Donna G. Nativio, PhD, FAAN, FAANP


Donna G. Nativio, PhD, FAAN, FAANP, was sitting in the library at the University of Pittsburgh Graduate School of Public Health, where she was a masters student in the 1960s, when she read a small article in a journal. It was about a program in Denver, Colo., that was training nurses as practitioners who could provide services in rural Colorado to populations that didn’t have access to health care. Nativio already had her nursing degree. “I thought, ‘I think that’s for me. That’s what I want to do,’ ” she recalls. “I guess if I had an ‘aha’ moment, that was it.” Nativio finished her master’s, completed a residency in public health, and then went off to Denver to find out how that program was preparing what would come to be called nurse practitioners.

Back in Pittsburgh, she took a position with the Allegheny County Health Department overseeing the pediatrics portion of a federally funded maternal infant care program. There, she developed a demonstration project that included a curriculum to prepare experienced public health nurses at well-baby clinics to carry out physical exams and make decisions about immunizations.

Nativio, now associate professor and vice chair for administration in the Department of Health Promotion and Development at the Pitt School of Nursing, went on to become a driving force for the introduction of nurse practitioners in the state in the 1970s. In fact, when she looks at the law in Pennsylvania today that addresses the credentialing of nurse practitioners, she can still see some of the words that she contributed. “I was able to be involved in how Pennsylvania decided to credential,” she remembers. “I submitted terminology that I thought would serve us best in that law. The law has changed several times since, but I can still see some of what I wrote back then.”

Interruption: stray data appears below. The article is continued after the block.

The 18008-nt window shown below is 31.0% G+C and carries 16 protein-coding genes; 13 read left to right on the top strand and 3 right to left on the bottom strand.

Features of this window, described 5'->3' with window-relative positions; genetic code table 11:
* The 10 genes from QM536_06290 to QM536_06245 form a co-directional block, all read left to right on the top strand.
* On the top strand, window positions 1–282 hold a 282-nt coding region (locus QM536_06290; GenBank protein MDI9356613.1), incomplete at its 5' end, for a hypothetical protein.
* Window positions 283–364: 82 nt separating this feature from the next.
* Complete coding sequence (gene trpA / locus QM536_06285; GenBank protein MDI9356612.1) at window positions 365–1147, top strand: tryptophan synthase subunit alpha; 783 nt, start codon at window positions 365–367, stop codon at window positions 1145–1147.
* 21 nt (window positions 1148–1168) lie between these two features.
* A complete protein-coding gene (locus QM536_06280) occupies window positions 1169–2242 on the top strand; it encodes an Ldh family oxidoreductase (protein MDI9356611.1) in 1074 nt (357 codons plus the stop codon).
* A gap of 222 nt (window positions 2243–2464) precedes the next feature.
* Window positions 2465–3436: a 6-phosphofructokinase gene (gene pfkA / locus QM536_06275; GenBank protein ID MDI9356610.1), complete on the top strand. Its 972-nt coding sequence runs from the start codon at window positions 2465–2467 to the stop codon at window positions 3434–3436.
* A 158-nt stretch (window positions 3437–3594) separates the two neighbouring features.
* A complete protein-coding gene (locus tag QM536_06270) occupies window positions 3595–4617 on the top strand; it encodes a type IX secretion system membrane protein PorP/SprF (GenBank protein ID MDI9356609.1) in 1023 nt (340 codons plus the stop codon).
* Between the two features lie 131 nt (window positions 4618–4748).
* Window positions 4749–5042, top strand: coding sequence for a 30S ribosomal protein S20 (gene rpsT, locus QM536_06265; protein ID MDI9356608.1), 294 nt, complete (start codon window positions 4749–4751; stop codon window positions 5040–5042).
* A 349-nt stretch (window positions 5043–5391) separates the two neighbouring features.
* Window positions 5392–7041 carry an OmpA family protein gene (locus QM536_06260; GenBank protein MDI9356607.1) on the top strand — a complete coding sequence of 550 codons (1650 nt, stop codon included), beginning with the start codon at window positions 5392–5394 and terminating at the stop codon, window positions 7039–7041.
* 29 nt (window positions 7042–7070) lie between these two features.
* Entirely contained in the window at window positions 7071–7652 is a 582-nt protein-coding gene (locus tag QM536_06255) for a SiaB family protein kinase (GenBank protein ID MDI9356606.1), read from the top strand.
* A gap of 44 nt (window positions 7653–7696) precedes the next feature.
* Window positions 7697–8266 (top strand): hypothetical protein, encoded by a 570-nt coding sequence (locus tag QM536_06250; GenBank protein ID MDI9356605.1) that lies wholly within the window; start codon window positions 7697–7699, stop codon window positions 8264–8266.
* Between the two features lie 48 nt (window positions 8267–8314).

She was a powerhouse then and is still one today—a huge presence at the School of Nursing as director of the Doctor of Nursing Practice (DNP) program as well as director of family, adult, pediatric, and neonatal nurse practitioner concentrations. “We were one of the universities that introduced the DNP program early, thanks to our current dean,” Nativio says. “I lived through no credentialing being required and the master’s not being required for [becoming a] nurse practitioner. If history repeats itself in terms of regulation and legislation, I think the DNP will become a required degree,” she says.

This is a wonderful time to be a nurse practitioner, Nativio believes. “In all the years I’ve been doing this, this may be one of the very best times because of the federal health care law that has said that nurse practitioners are included as primary care providers. There’s lots of data that show it can be done,” she says. “There are lots of jobs as more and more people who weren’t insured become insured. Almost anything you pick up that talks about workforce talks about an increase in demand for nurse practitioners. And often they will couch it in terms of taking care of the physician shortage. But I don’t think that’s the only reason. Nurse practitioners are good at what they do, and I think some people prefer the nurse practitioner.”

Nativio, who has many awards and distinctions to her name, was selected as a 2014 fellow of the American Academy of Nurse Practitioners.

First published in Pitt Nurse magazine, Fall 2014